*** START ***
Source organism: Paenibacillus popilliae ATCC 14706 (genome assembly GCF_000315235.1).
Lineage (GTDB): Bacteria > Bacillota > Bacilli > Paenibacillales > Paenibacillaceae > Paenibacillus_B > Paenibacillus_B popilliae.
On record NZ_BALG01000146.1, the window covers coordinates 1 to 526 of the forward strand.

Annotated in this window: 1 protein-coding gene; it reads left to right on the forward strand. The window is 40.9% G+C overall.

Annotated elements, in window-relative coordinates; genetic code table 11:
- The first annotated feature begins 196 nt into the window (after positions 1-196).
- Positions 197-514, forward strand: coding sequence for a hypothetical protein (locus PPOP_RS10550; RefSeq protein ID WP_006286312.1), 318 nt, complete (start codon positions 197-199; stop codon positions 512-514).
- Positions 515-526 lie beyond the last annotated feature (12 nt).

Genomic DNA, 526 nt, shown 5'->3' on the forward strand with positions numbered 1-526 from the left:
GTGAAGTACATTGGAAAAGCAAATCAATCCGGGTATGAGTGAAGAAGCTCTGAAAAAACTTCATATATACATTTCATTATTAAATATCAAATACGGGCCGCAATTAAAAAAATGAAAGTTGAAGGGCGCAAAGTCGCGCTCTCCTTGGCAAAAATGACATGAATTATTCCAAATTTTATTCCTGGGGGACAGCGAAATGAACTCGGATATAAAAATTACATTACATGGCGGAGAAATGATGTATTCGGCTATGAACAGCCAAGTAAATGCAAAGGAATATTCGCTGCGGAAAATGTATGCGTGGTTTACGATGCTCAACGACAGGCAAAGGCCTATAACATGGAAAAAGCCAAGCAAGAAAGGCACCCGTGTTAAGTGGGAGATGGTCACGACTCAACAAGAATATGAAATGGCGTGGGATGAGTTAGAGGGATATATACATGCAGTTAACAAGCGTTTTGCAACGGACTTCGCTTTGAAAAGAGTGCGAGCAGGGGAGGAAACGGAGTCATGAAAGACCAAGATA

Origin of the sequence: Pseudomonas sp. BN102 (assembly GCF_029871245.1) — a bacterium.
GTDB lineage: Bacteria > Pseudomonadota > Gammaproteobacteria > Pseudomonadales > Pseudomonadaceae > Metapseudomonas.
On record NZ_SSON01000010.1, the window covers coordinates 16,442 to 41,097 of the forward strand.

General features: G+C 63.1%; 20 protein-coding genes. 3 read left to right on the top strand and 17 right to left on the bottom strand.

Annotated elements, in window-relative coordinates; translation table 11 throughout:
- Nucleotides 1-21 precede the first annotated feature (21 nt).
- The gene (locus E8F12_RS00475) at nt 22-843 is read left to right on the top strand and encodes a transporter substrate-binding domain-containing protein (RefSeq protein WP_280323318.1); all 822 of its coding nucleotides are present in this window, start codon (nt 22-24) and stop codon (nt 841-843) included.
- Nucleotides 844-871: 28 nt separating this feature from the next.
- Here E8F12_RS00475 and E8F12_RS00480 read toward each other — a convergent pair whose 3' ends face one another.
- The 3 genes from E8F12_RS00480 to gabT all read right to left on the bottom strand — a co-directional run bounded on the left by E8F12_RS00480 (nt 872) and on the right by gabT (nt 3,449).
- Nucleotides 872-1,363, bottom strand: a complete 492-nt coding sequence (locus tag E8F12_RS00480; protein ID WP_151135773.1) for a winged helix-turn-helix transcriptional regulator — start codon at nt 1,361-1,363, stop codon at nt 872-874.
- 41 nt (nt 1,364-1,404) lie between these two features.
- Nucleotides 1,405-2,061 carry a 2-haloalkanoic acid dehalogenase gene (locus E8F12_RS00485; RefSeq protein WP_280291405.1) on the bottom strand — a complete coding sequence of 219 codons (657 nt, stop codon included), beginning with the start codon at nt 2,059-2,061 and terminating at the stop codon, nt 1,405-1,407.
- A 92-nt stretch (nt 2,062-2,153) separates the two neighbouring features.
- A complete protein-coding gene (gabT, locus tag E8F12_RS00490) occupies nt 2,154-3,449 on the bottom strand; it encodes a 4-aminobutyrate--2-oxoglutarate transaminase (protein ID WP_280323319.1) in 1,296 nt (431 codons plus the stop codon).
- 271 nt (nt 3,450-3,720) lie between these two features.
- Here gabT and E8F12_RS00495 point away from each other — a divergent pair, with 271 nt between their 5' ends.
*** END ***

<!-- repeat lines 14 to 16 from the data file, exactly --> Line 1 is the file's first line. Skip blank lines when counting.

General features: G+C 63.1%; 20 protein-coding genes. 3 read left to right on the top strand and 17 right to left on the bottom strand.

Annotated elements, in window-relative coordinates; translation table 11 throughout:
- Nucleotides 1-21 precede the first annotated feature (21 nt).